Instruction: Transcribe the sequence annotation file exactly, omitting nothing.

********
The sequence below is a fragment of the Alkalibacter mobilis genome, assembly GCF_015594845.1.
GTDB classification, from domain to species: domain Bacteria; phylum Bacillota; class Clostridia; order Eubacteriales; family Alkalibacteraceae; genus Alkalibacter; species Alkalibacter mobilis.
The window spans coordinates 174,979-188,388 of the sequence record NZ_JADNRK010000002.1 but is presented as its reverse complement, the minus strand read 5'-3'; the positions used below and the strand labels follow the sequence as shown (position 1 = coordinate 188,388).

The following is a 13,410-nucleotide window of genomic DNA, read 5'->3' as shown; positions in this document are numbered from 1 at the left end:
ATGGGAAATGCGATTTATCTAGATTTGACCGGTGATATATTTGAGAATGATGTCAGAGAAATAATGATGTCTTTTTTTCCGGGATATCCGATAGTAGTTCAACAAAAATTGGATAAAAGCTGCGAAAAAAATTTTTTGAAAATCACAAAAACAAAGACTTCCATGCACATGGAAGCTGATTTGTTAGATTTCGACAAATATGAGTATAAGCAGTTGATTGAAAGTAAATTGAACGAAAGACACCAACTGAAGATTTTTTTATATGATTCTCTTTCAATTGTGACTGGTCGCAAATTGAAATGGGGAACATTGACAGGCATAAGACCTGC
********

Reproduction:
The sequence below is a fragment of the Alkalibacter mobilis genome, assembly GCF_015594845.1.
GTDB classification, from domain to species: domain Bacteria; phylum Bacillota; class Clostridia; order Eubacteriales; family Alkalibacteraceae; genus Alkalibacter; species Alkalibacter mobilis.
The window spans coordinates 174,979-188,388 of the sequence record NZ_JADNRK010000002.1 but is presented as its reverse complement, the minus strand read 5'-3'; the positions used below and the strand labels follow the sequence as shown (position 1 = coordinate 188,388).

The following is a 13,410-nucleotide window of genomic DNA, read 5'->3' as shown; positions in this document are numbered from 1 at the left end:
ATGGGAAATGCGATTTATCTAGATTTGACCGGTGATATATTTGAGAATGATGTCAGAGAAATAATGATGTCTTTTTTTCCGGGATATCCGATAGTAGTTCAACAAAAATTGGATAAAAGCTGCGAAAAAAATTTTTTGAAAATCACAAAAACAAAGACTTCCATGCACATGGAAGCTGATTTGTTAGATTTCGACAAATATGAGTATAAGCAGTTGATTGAAAGTAAATTGAACGAAAGACACCAACTGAAGATTTTTTTATATGATTCTCTTTCAATTGTGACTGGTCGCAAATTGAAATGGGGAACATTGACAGGCATAAGACCTGC